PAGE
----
South Africa’s real recession hits home

28 Mar 2024 in News

By Dr Dion George MP, DA Shadow Minister of Finance

Earlier this month, minister in the presidency Khumbudzo Ntshavheni praised South Africa’s latest GDP growth figures — which, in contrast to the minister’s fawning, confirmed that our economy is heading nowhere, fast. Still, the presidency’s posturing did echo the government’s perennial disconnect from the harsh economic realities vulnerable South Africans face daily.

While the ANC has been quick to celebrate what it would have us see as an economic victory, the reality for the millions of households battling to put food on the table is far from celebratory. This harsh truth becomes clear the moment you dig beyond the paltry 0.1% growth figure of 2023’s fourth quarter.

To fully contextualise the crisis, we need to juxtapose GDP growth — or the lack thereof — with other aggregates.

For instance, when considered against population growth, it becomes evident that the average South African’s purchasing power continues to decline at a steady pace. This more than a decade-long trend of diminishing GDP per capita signifies that, amid an escalating cost of living crisis, the vast majority of South Africans are experiencing economic regress, not progress.

According to data from the International Monetary Fund, South Africa’s GDP per capita dropped from $6,680 in 2022 to $6,190 in 2023 — far below the record-high of $8,800 recorded in 2012. Additionally, South Africa’s GDP per capita in 2023 now lags behind the $6,450 average for emerging and developing markets. We also record a significantly below-average GDP per capita across the world of $13,130.

But GDP is one of many benchmarks that are used to measure a country’s economic development. Among many more, metrics such as unemployment, crime, poverty, hunger and malnutrition, birth rates, literacy rates, life expectancy, access to basic service delivery and environmental sustainability paint a broader, more troubling picture.

Three decades after being elected into government, across every single one of the above-mentioned dimensions, the ANC’s track record demonstrates a distinct failure to deliver the empowerment South Africans deserve.

For every three people aged between 16 and 24, two will be without a job, while national unemployment across all ages hovers at about 40%.

On crime, between October and December 2023, the country endured 7,710 murders, 15,284 sexual offences and thousands of assaults and robberies. These numbers mark a grim increase from the previous year, as murders are up 2.1% and attempted murders by 12.9%, while robberies and carjackings also show alarming increases.

Many wallets have already been wrung dry this year, and stomachs left growling. We have yet to experience the full extent of the crisis. According to the World Data Lab, by 2025, the escalating food crisis will leave half of South Africans unable to meet their basic food consumption needs.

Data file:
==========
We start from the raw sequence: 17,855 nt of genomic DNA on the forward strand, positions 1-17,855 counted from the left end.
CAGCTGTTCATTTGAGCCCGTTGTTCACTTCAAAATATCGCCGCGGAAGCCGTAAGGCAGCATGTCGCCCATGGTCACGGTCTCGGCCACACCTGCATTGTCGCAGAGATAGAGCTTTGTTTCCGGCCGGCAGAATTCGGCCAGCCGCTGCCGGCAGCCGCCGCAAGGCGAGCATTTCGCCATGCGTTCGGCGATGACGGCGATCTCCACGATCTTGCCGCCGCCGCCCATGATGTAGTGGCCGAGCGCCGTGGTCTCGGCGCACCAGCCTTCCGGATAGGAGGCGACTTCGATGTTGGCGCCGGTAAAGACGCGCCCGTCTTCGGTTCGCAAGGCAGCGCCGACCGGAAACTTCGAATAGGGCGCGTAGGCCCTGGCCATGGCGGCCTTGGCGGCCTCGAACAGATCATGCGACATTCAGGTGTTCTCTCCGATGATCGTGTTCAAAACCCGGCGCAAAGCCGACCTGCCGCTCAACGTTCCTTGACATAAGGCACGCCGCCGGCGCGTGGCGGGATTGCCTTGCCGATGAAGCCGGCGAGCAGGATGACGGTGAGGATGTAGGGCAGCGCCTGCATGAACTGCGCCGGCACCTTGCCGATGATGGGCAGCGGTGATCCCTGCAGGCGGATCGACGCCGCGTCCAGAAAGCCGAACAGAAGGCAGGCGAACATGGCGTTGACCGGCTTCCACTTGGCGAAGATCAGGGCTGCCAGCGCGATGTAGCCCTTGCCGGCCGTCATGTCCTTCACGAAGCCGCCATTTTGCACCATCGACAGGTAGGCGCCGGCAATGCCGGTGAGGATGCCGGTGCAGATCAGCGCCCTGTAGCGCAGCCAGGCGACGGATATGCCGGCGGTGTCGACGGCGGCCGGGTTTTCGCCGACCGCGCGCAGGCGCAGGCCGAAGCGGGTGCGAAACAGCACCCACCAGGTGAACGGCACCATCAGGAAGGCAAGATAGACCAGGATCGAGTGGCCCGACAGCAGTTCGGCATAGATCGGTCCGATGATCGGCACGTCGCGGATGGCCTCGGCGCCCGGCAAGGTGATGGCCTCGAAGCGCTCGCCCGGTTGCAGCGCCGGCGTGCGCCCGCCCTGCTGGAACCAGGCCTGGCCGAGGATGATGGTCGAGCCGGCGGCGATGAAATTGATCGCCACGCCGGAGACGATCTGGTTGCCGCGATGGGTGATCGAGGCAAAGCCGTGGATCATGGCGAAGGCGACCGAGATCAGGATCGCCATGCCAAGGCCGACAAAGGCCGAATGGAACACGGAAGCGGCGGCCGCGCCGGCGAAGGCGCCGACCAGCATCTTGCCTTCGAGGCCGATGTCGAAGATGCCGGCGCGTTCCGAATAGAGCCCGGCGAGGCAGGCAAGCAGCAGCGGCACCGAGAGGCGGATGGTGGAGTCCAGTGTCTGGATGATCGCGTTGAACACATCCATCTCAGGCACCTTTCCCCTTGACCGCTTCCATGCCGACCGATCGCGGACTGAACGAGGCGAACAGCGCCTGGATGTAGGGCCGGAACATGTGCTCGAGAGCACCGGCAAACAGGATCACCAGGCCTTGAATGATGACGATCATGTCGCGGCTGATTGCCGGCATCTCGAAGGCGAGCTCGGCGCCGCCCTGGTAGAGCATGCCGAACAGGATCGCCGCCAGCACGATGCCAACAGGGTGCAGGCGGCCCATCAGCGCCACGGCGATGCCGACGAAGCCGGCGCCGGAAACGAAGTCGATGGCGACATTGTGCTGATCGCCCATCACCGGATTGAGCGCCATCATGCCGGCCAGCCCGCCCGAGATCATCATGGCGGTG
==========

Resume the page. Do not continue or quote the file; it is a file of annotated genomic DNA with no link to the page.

Adding to our malaise, the latest national “Blue Drop Report”, which is an assessment focused on critical risk areas within water services, unveiled an unfolding public health crisis. It found that nearly half of all water supply systems (46%) do not comply with microbiological standards. In these water supply systems, drinking water is contaminated by sewage and bacteria. As per the constitution, this is an infringement on the basic human right of every single South African to have access to clean drinking water.

Under these circumstances, attracting investment, both foreign and local, becomes markedly difficult. Foreign investors are deterred from engaging with such a high-risk environment. They have withdrawn a net R1-trillion from bond and equity markets over the past 10½ years. This colossal capital drain was triggered by successive credit downgrades, the sharp deterioration in South Africa’s fiscal position, rampant corruption and the sustained decline of state-owned entities.

The need for policy reform

With national elections looming, the ruling party cannot afford the spectre of recession, or even a whisper of narrowly avoiding one, hanging over its head. Even the slightest uptick in output must be presented as a major victory.

But this attempt to establish a narrative of having forged economic resilience and recovery must be seen as a ploy to boost the party’s image after decades of industrial-scale mismanagement of the economy. Instead of adopting ruthless and targeted growth-focused reforms, the government is doubling down on destructive policies such as expropriation without compensation and racialisation of our employment legislation and public procurement framework.

Instead of wasting resources on gaslighting South Africans, the government must direct all its efforts to course-correct before we reach the fiscal cliff. It must understand that without deregulating the policy environment, economic durability will not be attainable, inflation will continue to run rampant, the rate of unemployment will continue to spiral upwards and economic growth will remain tepid, if at all positive.

South Africa is a developing country with a growing workforce and a healthy demographic profile. We ought to have, by now, secured sustained positive economic growth. If the government were to implement the requisite policy reforms, it would be possible to realise economic growth rates comparable to our emerging-market counterparts.

The ANC must face a hard truth. Without immediate, comprehensive reform, our fiscal crisis will deepen. Deregulation, decisive action against corruption, and the replacement of destructive policies with those that consider poverty as a proxy for empowerment, instead of race, have become non-negotiable.

The alternative is a country that will continue to spiral further into poverty and instability. Every promise of progress, squandered. All South Africans deserve better.